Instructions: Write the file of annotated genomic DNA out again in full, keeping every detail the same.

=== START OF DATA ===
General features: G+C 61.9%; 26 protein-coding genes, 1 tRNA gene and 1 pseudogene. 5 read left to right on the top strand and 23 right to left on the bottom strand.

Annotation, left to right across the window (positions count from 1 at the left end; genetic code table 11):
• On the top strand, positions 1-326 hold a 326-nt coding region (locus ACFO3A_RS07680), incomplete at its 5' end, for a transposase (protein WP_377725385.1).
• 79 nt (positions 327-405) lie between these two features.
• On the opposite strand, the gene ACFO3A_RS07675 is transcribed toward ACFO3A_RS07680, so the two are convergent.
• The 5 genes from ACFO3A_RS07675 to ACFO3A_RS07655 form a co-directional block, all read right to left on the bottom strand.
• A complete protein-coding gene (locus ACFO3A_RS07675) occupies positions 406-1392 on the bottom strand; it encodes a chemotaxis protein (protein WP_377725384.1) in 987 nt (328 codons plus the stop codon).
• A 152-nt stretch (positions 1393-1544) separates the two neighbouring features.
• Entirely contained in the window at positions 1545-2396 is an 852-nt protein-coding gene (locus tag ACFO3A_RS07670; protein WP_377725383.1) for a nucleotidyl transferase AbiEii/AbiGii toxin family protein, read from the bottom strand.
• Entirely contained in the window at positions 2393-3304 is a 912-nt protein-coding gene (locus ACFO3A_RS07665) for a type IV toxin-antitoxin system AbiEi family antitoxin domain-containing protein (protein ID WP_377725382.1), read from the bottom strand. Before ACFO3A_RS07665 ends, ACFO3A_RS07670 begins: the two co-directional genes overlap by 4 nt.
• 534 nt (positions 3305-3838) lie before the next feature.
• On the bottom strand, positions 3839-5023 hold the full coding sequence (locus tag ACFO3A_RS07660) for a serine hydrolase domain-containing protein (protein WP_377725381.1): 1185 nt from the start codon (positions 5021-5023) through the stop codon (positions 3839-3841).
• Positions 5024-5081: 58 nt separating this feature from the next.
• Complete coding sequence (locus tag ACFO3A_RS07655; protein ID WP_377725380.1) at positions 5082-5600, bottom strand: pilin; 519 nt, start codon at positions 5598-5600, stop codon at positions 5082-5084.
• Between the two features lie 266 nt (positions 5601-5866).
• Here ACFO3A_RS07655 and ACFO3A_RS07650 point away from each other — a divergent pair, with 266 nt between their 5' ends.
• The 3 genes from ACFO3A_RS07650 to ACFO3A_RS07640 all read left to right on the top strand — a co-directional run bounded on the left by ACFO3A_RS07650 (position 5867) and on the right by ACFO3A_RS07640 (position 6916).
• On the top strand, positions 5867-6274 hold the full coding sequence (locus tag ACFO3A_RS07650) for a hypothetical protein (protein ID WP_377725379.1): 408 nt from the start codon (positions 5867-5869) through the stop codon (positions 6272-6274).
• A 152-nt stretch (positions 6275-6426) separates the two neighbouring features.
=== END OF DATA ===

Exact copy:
General features: G+C 61.9%; 26 protein-coding genes, 1 tRNA gene and 1 pseudogene. 5 read left to right on the top strand and 23 right to left on the bottom strand.

Annotation, left to right across the window (positions count from 1 at the left end; genetic code table 11):
• On the top strand, positions 1-326 hold a 326-nt coding region (locus ACFO3A_RS07680), incomplete at its 5' end, for a transposase (protein WP_377725385.1).
• 79 nt (positions 327-405) lie between these two features.
• On the opposite strand, the gene ACFO3A_RS07675 is transcribed toward ACFO3A_RS07680, so the two are convergent.
• The 5 genes from ACFO3A_RS07675 to ACFO3A_RS07655 form a co-directional block, all read right to left on the bottom strand.
• A complete protein-coding gene (locus ACFO3A_RS07675) occupies positions 406-1392 on the bottom strand; it encodes a chemotaxis protein (protein WP_377725384.1) in 987 nt (328 codons plus the stop codon).
• A 152-nt stretch (positions 1393-1544) separates the two neighbouring features.
• Entirely contained in the window at positions 1545-2396 is an 852-nt protein-coding gene (locus tag ACFO3A_RS07670; protein WP_377725383.1) for a nucleotidyl transferase AbiEii/AbiGii toxin family protein, read from the bottom strand.
• Entirely contained in the window at positions 2393-3304 is a 912-nt protein-coding gene (locus ACFO3A_RS07665) for a type IV toxin-antitoxin system AbiEi family antitoxin domain-containing protein (protein ID WP_377725382.1), read from the bottom strand. Before ACFO3A_RS07665 ends, ACFO3A_RS07670 begins: the two co-directional genes overlap by 4 nt.
• 534 nt (positions 3305-3838) lie before the next feature.
• On the bottom strand, positions 3839-5023 hold the full coding sequence (locus tag ACFO3A_RS07660) for a serine hydrolase domain-containing protein (protein WP_377725381.1): 1185 nt from the start codon (positions 5021-5023) through the stop codon (positions 3839-3841).
• Positions 5024-5081: 58 nt separating this feature from the next.
• Complete coding sequence (locus tag ACFO3A_RS07655; protein ID WP_377725380.1) at positions 5082-5600, bottom strand: pilin; 519 nt, start codon at positions 5598-5600, stop codon at positions 5082-5084.
• Between the two features lie 266 nt (positions 5601-5866).
• Here ACFO3A_RS07655 and ACFO3A_RS07650 point away from each other — a divergent pair, with 266 nt between their 5' ends.
• The 3 genes from ACFO3A_RS07650 to ACFO3A_RS07640 all read left to right on the top strand — a co-directional run bounded on the left by ACFO3A_RS07650 (position 5867) and on the right by ACFO3A_RS07640 (position 6916).
• On the top strand, positions 5867-6274 hold the full coding sequence (locus tag ACFO3A_RS07650) for a hypothetical protein (protein ID WP_377725379.1): 408 nt from the start codon (positions 5867-5869) through the stop codon (positions 6272-6274).
• A 152-nt stretch (positions 6275-6426) separates the two neighbouring features.